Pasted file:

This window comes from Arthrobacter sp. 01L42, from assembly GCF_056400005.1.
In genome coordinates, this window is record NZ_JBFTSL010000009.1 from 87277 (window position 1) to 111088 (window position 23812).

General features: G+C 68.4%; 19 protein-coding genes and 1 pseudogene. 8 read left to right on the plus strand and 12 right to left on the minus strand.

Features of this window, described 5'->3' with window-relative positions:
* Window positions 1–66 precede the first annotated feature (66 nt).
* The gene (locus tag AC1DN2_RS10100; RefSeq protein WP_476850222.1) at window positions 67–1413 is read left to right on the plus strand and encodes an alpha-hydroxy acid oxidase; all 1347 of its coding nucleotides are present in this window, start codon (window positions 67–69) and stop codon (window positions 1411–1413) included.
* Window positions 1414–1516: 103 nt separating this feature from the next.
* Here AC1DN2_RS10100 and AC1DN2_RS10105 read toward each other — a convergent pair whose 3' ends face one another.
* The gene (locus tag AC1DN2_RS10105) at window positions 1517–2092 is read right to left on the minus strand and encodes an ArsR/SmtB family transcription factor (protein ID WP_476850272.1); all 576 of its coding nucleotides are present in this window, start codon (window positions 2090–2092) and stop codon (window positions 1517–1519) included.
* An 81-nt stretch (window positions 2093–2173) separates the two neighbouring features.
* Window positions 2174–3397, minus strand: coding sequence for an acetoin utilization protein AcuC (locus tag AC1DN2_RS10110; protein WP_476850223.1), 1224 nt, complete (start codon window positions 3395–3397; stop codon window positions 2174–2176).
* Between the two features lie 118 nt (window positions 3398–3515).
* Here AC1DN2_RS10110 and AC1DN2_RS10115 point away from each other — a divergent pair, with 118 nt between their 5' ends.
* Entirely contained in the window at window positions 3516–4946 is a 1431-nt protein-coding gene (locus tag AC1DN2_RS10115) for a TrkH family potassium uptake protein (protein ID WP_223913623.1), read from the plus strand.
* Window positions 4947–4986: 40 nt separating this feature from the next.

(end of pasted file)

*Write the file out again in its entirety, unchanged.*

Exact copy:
This window comes from Arthrobacter sp. 01L42, from assembly GCF_056400005.1.
In genome coordinates, this window is record NZ_JBFTSL010000009.1 from 87277 (window position 1) to 111088 (window position 23812).

General features: G+C 68.4%; 19 protein-coding genes and 1 pseudogene. 8 read left to right on the plus strand and 12 right to left on the minus strand.

Features of this window, described 5'->3' with window-relative positions:
* Window positions 1–66 precede the first annotated feature (66 nt).
* The gene (locus tag AC1DN2_RS10100; RefSeq protein WP_476850222.1) at window positions 67–1413 is read left to right on the plus strand and encodes an alpha-hydroxy acid oxidase; all 1347 of its coding nucleotides are present in this window, start codon (window positions 67–69) and stop codon (window positions 1411–1413) included.
* Window positions 1414–1516: 103 nt separating this feature from the next.
* Here AC1DN2_RS10100 and AC1DN2_RS10105 read toward each other — a convergent pair whose 3' ends face one another.
* The gene (locus tag AC1DN2_RS10105) at window positions 1517–2092 is read right to left on the minus strand and encodes an ArsR/SmtB family transcription factor (protein ID WP_476850272.1); all 576 of its coding nucleotides are present in this window, start codon (window positions 2090–2092) and stop codon (window positions 1517–1519) included.
* An 81-nt stretch (window positions 2093–2173) separates the two neighbouring features.
* Window positions 2174–3397, minus strand: coding sequence for an acetoin utilization protein AcuC (locus tag AC1DN2_RS10110; protein WP_476850223.1), 1224 nt, complete (start codon window positions 3395–3397; stop codon window positions 2174–2176).
* Between the two features lie 118 nt (window positions 3398–3515).
* Here AC1DN2_RS10110 and AC1DN2_RS10115 point away from each other — a divergent pair, with 118 nt between their 5' ends.
* Entirely contained in the window at window positions 3516–4946 is a 1431-nt protein-coding gene (locus tag AC1DN2_RS10115) for a TrkH family potassium uptake protein (protein ID WP_223913623.1), read from the plus strand.
* Window positions 4947–4986: 40 nt separating this feature from the next.